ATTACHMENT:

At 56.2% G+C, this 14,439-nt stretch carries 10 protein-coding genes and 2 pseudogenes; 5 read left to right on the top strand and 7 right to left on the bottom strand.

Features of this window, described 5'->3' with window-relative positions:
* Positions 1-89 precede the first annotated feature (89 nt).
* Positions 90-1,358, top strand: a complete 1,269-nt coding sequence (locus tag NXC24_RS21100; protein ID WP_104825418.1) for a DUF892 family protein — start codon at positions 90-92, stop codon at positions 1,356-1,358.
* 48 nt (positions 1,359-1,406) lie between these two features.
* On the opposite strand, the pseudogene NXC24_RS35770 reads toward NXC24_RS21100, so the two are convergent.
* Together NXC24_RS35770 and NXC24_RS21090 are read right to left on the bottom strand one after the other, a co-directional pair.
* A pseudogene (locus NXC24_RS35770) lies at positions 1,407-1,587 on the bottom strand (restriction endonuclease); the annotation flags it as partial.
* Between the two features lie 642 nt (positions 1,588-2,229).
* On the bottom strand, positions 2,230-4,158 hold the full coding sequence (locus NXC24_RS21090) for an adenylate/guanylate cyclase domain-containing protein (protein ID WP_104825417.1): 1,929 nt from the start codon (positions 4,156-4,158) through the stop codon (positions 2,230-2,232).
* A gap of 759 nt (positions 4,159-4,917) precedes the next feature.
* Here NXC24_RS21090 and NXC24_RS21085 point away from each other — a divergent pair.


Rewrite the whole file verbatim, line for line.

At 56.2% G+C, this 14,439-nt stretch carries 10 protein-coding genes and 2 pseudogenes; 5 read left to right on the top strand and 7 right to left on the bottom strand.

Features of this window, described 5'->3' with window-relative positions:
* Positions 1-89 precede the first annotated feature (89 nt).
* Positions 90-1,358, top strand: a complete 1,269-nt coding sequence (locus tag NXC24_RS21100; protein ID WP_104825418.1) for a DUF892 family protein — start codon at positions 90-92, stop codon at positions 1,356-1,358.
* 48 nt (positions 1,359-1,406) lie between these two features.
* On the opposite strand, the pseudogene NXC24_RS35770 reads toward NXC24_RS21100, so the two are convergent.
* Together NXC24_RS35770 and NXC24_RS21090 are read right to left on the bottom strand one after the other, a co-directional pair.
* A pseudogene (locus NXC24_RS35770) lies at positions 1,407-1,587 on the bottom strand (restriction endonuclease); the annotation flags it as partial.
* Between the two features lie 642 nt (positions 1,588-2,229).
* On the bottom strand, positions 2,230-4,158 hold the full coding sequence (locus NXC24_RS21090) for an adenylate/guanylate cyclase domain-containing protein (protein ID WP_104825417.1): 1,929 nt from the start codon (positions 4,156-4,158) through the stop codon (positions 2,230-2,232).
* A gap of 759 nt (positions 4,159-4,917) precedes the next feature.
* Here NXC24_RS21090 and NXC24_RS21085 point away from each other — a divergent pair.